Planning challenges facing a city treasured by tourists

From: Brian Waddington, Dukes Wharf, Terry Avenue, York.

YOUR article (Yorkshire Post, August 15) regarding the proposed additional development at the Monks Cross Shopping Centre on York’s outskirts once again highlights the dichotomy which characterises this city.

On the one hand it is desired to keep the city centre vibrant and attractive to shoppers; on the other nothing must be done to disturb our ancient heritage which attracts millions of visitors each year.

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The citizens of York and the surrounding area are as much entitled to large modern shops as anywhere else, and if this cannot be provided within the city walls it is only right and proper that suitable out-of-town developments must be encouraged.

The opportunity to build a large shopping area in the Coppergate/Piccadilly area was rejected a decade ago after a lengthy public inquiry and the opportunity has now been lost due to subsequent developments.

There is little point in those people who wish to keep York purely as a tourist attraction bemoaning the possible city centre decay as a result of enterprises elsewhere.

In any event, our visitors generally do not come to visit large stores – they can find these where they live.

Rather they come to visit the many tourist attractions and the network of small streets with their specialist shops and markets.

Admittedly it is still necessary and desirable that the indigenous population continue to support the city centre.

Sadly, the costs of parking in
the city certainly encourage the use of out of town centres but if the place is attractive enough people will still continue to come and it is to this that the city council must look, rather than discouraging the new enterprises which are so much needed in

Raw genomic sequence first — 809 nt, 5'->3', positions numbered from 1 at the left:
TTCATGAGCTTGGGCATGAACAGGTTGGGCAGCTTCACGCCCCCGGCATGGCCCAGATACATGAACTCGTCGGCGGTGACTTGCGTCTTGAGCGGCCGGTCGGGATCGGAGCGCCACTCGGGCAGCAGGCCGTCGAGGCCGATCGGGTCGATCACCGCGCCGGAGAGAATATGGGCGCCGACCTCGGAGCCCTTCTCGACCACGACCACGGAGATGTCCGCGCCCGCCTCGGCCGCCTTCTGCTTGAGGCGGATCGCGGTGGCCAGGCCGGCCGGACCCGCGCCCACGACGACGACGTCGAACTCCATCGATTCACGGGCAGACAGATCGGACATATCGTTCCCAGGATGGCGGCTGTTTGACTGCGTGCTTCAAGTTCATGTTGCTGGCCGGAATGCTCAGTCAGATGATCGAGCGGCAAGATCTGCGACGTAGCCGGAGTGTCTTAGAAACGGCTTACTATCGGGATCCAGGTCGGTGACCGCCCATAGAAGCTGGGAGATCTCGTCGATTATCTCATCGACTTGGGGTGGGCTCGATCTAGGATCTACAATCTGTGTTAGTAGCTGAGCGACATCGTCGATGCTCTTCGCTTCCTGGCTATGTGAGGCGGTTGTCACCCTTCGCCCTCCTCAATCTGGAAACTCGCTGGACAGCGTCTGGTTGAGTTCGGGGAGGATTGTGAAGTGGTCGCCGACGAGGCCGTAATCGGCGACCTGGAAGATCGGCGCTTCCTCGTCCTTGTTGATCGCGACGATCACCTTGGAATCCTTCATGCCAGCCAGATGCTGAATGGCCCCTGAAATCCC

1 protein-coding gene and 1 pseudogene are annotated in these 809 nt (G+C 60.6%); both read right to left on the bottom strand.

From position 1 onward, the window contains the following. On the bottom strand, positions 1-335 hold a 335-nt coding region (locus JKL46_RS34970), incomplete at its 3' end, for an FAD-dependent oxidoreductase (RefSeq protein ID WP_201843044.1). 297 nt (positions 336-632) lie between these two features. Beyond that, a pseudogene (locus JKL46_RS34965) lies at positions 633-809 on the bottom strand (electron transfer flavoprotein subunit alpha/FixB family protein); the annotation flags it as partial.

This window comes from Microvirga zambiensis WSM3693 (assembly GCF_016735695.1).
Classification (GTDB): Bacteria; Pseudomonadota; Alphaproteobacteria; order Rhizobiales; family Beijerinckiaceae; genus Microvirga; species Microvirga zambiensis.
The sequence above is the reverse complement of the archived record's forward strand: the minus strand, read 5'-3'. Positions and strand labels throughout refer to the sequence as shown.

the area.

From: Nigel F Boddy, Fife Road, Darlington.

I AM very disappointed to see so many new properties standing empty. I wonder if we have to look no further than the poor quality of new build property for an explanation?

The abolition of basic standards known as the “Parker Morris”standards around 1981 did no one in this country any favours.

Housebuilders continue their greedy, sordid search for greater profits by skimping on standards. In the case of family firms their fathers and grandfathers would be thoroughly ashamed of the present generation.

Town planners working for local authorities and local councillors have to raise the bar of standards by refusing to grant initial planning applications for the construction of shoddy properties.

But the expensive threat of judicial review court cases to local authorities by big builders cannot be underestimated.

There must be huge pressure on local councillors to cave in to big developers schemes, however poor they may be.

The Government has to act because local councillors plainly do not have the stomach for the fight.

We must go back to Parker Morris.